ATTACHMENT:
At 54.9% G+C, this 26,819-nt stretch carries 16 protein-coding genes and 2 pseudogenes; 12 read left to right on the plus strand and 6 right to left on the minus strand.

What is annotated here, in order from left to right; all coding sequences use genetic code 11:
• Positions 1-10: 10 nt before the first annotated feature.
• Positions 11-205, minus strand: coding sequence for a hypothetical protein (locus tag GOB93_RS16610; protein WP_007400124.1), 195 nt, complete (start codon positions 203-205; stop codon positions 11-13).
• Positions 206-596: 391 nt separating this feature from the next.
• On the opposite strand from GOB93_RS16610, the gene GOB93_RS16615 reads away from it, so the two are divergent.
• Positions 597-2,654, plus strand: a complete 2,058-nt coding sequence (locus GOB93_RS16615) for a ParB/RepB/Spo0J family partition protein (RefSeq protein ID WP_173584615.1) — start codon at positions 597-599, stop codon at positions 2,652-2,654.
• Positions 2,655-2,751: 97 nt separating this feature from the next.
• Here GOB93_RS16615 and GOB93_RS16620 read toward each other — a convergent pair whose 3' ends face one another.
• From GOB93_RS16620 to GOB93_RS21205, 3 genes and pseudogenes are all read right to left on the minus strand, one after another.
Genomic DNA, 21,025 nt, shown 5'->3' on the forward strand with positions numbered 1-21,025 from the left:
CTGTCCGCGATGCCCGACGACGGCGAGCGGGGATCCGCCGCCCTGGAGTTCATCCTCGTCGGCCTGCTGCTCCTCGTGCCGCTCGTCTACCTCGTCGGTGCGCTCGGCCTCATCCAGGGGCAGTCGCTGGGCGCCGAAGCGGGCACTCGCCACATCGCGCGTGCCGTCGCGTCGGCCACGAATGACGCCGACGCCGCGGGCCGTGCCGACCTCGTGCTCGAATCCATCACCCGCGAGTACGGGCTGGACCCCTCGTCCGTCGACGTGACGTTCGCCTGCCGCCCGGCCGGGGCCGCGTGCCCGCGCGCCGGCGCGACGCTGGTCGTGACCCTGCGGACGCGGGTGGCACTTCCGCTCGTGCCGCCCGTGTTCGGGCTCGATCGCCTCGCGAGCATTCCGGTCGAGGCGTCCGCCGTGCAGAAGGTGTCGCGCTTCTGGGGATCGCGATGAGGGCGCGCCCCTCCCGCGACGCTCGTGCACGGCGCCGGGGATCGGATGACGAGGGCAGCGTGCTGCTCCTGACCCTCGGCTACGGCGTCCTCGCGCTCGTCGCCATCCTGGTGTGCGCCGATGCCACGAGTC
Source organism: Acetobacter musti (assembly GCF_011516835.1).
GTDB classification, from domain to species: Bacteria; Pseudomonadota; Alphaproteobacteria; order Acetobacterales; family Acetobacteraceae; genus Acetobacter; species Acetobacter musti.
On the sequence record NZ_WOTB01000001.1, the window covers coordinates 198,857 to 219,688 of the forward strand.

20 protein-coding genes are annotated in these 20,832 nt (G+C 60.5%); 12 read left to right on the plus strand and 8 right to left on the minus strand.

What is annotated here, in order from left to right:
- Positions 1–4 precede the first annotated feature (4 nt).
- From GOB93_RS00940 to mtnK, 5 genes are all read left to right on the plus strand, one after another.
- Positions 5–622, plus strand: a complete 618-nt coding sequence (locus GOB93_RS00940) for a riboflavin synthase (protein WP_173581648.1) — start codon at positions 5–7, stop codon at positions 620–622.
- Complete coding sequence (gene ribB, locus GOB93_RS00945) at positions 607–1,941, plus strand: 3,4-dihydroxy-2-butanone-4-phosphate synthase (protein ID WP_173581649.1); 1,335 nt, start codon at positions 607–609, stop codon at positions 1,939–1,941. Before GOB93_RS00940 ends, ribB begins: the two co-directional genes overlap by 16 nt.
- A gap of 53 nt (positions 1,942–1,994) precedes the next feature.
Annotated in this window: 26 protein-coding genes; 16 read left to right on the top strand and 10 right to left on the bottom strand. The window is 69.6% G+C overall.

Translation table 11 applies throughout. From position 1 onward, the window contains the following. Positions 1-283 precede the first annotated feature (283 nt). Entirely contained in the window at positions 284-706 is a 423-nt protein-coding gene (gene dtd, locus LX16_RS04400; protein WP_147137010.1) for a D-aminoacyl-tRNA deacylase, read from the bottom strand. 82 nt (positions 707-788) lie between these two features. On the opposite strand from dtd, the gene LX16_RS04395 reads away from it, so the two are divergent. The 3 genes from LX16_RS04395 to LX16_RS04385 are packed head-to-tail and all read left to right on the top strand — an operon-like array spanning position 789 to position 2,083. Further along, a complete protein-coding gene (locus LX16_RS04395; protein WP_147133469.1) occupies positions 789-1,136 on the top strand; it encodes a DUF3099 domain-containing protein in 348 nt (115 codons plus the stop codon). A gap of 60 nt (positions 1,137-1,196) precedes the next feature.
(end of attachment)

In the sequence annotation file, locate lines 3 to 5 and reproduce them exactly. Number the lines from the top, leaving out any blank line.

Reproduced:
• Positions 1-10: 10 nt before the first annotated feature.
• Positions 11-205, minus strand: coding sequence for a hypothetical protein (locus tag GOB93_RS16610; protein WP_007400124.1), 195 nt, complete (start codon positions 203-205; stop codon positions 11-13).
• Positions 206-596: 391 nt separating this feature from the next.